Sunday, March 21, 2010
If you were smart last summer, you froze some cherries. If you were smart all winter, you have eaten most of what’s in your freezer.
I apparently think that if I hoard frozen cherries, I am somehow wealthy beyond imagination. Now it’s spring and I am yelling at myself. “Wise up, kitten. It’s going to be July again before you know it. You will feel like a real dope with a freezer full of last summer’s fruit.”
Time to bake a bunch of pie before everyone finds out what a blockhead I’ve been.
To freeze fruit for use in pie, scatter it in one layer on a cookie sheet and freeze solid. Then pack the individual frozen fruit pieces in a freezer-proof bag or container for long-term storage.
2 ½ c flour
1 t sugar
1 t salt
1 c shortening
5 T ice water
5 c frozen sour cherries
1 ¼ c sugar
¼ c cornstarch
2 T butter, cut in 6 to 8 pieces
For the crust, mix the dry ingredients. Cut in the fat. Sprinkle with the water and stir with a fork. Make a ball, divide the dough in half, and refrigerate for at least ½ hour.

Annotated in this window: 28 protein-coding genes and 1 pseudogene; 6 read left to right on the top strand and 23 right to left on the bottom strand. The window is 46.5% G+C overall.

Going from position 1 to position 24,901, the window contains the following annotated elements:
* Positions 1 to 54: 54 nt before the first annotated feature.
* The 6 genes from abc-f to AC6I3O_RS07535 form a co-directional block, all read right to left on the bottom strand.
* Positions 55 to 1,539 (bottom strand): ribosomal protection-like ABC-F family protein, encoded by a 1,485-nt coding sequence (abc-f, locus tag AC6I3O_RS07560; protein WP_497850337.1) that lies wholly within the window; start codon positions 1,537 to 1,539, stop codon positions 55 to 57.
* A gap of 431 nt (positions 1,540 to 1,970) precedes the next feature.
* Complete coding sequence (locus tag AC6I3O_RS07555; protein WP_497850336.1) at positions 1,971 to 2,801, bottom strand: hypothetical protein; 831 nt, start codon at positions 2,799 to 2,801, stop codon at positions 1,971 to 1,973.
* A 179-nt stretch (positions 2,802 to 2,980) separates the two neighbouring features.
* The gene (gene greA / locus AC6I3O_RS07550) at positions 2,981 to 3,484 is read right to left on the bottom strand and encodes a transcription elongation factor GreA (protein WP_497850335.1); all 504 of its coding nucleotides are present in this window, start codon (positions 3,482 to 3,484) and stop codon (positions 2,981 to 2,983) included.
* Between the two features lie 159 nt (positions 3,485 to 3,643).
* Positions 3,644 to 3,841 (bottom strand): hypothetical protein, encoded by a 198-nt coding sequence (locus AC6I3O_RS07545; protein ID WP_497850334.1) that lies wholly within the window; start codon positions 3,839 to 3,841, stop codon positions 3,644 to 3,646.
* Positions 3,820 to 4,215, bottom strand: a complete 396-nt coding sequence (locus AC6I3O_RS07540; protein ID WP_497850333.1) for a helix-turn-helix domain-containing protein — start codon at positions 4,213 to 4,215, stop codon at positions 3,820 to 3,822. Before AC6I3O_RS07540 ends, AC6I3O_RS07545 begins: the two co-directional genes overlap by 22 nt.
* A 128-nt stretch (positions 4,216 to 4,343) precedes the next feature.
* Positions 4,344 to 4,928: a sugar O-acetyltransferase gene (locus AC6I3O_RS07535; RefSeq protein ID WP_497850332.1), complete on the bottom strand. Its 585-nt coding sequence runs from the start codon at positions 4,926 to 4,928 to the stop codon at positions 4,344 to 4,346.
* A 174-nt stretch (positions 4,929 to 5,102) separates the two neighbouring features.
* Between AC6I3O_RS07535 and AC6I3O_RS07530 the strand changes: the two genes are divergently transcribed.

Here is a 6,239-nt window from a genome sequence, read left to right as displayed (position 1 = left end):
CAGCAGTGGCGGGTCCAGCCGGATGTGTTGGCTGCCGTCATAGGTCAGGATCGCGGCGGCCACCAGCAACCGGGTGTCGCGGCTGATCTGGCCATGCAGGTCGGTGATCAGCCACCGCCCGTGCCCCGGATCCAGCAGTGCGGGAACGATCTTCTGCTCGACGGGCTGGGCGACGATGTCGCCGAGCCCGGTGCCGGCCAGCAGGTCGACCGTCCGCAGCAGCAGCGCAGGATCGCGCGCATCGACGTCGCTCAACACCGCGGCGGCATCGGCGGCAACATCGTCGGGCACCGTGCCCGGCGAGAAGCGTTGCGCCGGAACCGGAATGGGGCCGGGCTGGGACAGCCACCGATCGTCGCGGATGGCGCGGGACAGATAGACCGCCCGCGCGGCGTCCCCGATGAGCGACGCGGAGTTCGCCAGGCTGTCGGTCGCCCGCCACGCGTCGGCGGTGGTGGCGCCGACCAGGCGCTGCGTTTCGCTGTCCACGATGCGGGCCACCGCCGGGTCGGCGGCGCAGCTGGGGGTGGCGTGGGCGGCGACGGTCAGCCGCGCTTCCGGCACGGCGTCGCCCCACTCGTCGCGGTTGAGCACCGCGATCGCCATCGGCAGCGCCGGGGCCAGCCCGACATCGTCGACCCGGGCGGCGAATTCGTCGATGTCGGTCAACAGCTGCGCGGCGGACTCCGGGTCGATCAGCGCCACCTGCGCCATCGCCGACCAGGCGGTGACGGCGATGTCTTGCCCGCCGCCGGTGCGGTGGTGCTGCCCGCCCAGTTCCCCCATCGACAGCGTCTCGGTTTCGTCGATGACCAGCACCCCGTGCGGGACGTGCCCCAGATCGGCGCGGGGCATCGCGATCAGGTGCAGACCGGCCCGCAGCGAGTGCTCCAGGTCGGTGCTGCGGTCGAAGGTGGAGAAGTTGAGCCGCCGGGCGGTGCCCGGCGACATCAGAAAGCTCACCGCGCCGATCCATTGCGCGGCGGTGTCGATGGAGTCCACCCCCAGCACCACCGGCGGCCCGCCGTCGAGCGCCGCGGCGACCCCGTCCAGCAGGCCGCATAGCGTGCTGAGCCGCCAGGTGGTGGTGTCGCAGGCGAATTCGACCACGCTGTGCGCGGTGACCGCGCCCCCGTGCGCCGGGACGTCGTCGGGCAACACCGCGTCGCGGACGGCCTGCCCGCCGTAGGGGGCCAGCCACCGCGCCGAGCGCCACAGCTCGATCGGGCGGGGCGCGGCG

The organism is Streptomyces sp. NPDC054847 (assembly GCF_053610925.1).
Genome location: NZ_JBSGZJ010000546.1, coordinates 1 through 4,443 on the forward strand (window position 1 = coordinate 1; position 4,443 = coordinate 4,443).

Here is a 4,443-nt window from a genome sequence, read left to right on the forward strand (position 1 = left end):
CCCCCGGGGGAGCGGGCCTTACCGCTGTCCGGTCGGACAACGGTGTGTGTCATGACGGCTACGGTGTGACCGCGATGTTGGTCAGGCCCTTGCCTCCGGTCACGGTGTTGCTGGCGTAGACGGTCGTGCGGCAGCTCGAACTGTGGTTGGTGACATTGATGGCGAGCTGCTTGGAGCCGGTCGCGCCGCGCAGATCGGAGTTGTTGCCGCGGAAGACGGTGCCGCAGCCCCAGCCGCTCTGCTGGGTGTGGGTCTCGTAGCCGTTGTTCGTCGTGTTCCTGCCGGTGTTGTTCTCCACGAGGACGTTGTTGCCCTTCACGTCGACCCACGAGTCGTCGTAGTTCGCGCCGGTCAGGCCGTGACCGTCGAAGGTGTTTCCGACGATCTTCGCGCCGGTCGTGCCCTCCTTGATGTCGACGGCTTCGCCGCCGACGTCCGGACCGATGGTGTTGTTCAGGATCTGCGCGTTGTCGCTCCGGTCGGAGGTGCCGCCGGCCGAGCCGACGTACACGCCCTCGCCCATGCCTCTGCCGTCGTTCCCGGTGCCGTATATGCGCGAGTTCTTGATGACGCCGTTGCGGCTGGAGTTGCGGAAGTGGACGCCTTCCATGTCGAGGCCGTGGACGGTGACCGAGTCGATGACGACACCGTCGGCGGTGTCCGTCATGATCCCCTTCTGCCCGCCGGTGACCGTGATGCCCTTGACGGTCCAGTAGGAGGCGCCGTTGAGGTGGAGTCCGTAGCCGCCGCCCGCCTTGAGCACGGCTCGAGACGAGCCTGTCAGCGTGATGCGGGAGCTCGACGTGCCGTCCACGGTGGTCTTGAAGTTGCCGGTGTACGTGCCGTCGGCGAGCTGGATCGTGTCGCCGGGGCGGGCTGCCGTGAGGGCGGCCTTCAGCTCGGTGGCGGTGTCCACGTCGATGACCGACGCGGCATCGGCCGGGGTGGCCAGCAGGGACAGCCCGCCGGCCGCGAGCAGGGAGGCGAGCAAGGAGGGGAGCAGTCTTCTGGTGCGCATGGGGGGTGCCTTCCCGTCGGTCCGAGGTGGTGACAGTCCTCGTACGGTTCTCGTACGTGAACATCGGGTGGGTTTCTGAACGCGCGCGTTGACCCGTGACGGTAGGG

Set the oven rack at the lowest position and preheat the oven to 400°. Get three pieces of tin foil about 2” wide and join them, end to end, to make one long strip.
Roll out bottom crust and fit into pie pan. Roll out top crust.
Now move fast:
Knock any ice off the cherries. Toss them with the sugar and cornstarch. Put them in the pie pan and pour any remaining dry ingredients evenly over the fruit.
Space the butter pieces evenly over the fruit. Lay the top crust over the pie, trim the overhang to 1 or 2 inches, and crimp the pie shut.
Put on some decorative pie crust cutouts or other hoo-ha if you like. Cut steam vents in the top crust. Wrap the strip of foil around the pie like a collar, bending it in half over the crimped edge. This will keep the pie edge from charring to a crisp.
Bake for 50 minutes, then turn the heat down to 350° and bake until juices are bubbling out of the steam vents, another half hour or so. You can put a cookie sheet under the pie to keep pie juice from blarping all over your oven. You can also take off the little collar at this juncture.
Cool completely to give the pie a chance to congeal. Or cut it warm and suffer the runny, yummy consequences.